In my hometown, we used chalk to temporarily narrow driving lanes. With a few hours, bikers -- a rare and endangered species in Brainerd -- showed up to use this space. Even though it slowed traffic in a problematic area next to a school, making this striping permanent would violate state aid design standards.

In my hometown, we used chalk to temporarily narrow driving lanes. With a few hours, bikers -- a rare and endangered species in Brainerd -- showed up to use this space. Even though it slowed traffic in a problematic area next to a school, making this striping permanent would violate state aid design standards.

I spent much of the year working on the sequel to the Curbside Chat that has come to be known as Transportation in the Next American City. Where the Chat explains why our cities are going broke and how embracing an incremental approach to growth can put us on a path towards building productive places once more, Transportation in the Next American City explains why our auto-based approach to transportation is yielding negative returns and how our cities, to be prosperous again, need to be built for people, not cars. It is a radical rethink that I initially struggled with but have found a voice for as I've been forced to explain it to multiple audiences.

We're going to be rolling out TNAC more formally in 2015 with a series of blog posts, videos and a companion booklet similar to what we put together with the Chat. With the federal government set to debate a major transportation bill along with many states -- including mine -- set to do the same, we're planning to provide an alternative voice, even if it is simply a voice crying out in the desert.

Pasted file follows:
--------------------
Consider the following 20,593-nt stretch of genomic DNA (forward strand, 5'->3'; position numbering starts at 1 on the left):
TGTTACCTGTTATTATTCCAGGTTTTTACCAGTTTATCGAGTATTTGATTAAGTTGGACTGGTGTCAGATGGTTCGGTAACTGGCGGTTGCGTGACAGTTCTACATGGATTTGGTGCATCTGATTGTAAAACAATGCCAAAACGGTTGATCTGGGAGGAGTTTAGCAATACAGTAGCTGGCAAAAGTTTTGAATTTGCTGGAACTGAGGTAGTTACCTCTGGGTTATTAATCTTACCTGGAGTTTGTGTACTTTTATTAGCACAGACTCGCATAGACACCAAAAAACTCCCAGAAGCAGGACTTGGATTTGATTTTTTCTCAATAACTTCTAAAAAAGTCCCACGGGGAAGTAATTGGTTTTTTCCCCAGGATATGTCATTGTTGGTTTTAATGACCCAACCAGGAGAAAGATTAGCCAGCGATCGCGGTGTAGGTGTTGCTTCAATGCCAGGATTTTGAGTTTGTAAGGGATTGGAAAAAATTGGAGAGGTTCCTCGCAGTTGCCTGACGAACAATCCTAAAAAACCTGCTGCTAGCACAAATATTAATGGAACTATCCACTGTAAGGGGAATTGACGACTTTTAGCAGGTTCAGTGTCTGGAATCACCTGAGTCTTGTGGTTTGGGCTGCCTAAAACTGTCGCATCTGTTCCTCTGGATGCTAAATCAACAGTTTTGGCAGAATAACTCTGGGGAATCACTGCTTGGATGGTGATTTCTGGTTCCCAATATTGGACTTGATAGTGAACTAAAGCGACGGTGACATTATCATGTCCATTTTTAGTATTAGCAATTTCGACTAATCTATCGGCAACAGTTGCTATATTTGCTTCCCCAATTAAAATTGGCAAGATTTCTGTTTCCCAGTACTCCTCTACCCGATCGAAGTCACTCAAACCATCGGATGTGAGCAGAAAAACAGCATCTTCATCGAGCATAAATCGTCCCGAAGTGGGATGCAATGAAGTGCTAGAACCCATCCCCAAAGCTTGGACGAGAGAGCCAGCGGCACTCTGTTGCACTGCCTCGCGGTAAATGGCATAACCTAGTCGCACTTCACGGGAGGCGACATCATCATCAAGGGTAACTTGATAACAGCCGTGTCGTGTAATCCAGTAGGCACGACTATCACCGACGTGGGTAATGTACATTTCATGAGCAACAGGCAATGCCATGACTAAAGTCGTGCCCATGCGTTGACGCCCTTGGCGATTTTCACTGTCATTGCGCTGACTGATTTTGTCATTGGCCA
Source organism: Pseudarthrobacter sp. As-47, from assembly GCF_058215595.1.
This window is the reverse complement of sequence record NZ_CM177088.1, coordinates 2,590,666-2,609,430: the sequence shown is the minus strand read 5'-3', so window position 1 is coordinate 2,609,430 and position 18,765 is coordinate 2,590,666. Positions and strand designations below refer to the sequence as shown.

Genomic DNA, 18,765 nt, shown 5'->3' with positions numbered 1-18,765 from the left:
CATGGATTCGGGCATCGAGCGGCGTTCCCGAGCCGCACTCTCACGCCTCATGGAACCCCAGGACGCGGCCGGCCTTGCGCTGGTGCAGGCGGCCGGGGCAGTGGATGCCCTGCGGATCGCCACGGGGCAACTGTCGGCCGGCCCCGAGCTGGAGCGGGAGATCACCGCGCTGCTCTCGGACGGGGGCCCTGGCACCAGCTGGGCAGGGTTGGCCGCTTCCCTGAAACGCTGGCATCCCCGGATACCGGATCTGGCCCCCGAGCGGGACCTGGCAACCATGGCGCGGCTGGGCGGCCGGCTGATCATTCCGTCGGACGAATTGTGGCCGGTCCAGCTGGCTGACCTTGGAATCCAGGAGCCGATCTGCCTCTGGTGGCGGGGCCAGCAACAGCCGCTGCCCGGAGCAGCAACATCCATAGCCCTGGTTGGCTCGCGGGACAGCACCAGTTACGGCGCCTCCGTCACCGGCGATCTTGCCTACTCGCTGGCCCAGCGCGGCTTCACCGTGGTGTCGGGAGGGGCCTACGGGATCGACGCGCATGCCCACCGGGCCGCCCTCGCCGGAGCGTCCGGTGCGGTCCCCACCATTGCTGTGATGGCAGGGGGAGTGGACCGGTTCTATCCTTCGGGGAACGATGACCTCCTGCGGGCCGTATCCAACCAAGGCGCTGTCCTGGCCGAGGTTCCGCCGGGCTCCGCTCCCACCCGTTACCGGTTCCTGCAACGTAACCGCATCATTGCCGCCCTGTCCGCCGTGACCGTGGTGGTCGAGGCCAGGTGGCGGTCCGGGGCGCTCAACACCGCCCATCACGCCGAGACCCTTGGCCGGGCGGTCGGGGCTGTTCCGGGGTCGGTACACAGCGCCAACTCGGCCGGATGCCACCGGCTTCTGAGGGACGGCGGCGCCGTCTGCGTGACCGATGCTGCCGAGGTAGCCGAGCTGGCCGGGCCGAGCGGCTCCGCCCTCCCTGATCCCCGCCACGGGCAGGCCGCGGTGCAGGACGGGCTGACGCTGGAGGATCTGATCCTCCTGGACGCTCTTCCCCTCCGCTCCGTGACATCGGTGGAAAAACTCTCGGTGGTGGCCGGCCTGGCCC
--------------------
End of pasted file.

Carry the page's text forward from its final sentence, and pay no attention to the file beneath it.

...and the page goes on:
I'm confident we won't be, however. Everywhere I go to speak on transportation issues, dozens to hundreds of people show up. When I ask them to identify their core values for the streets in their cities, neighborhoods and blocks, they ALWAYS prioritize safety over traffic speed, cost effectiveness over traffic volume. To reach that radically new transportation paradigm we are seeking, all we need to do is listen to our people. I gather strength from that knowledge.

That doesn't mean we don't have a ton of work to do and a lot of ignorance to combat. This article, in fact, began with a debate over a fairly obvious and not-really-debatable statement: stop signs aren't designed for cyclists. The reaction, from some drivers but also from people who claim to bike, pointed out the cultural shift needed to implement our shared values. We need to get more people biking so our shared experience is beyond theoretical.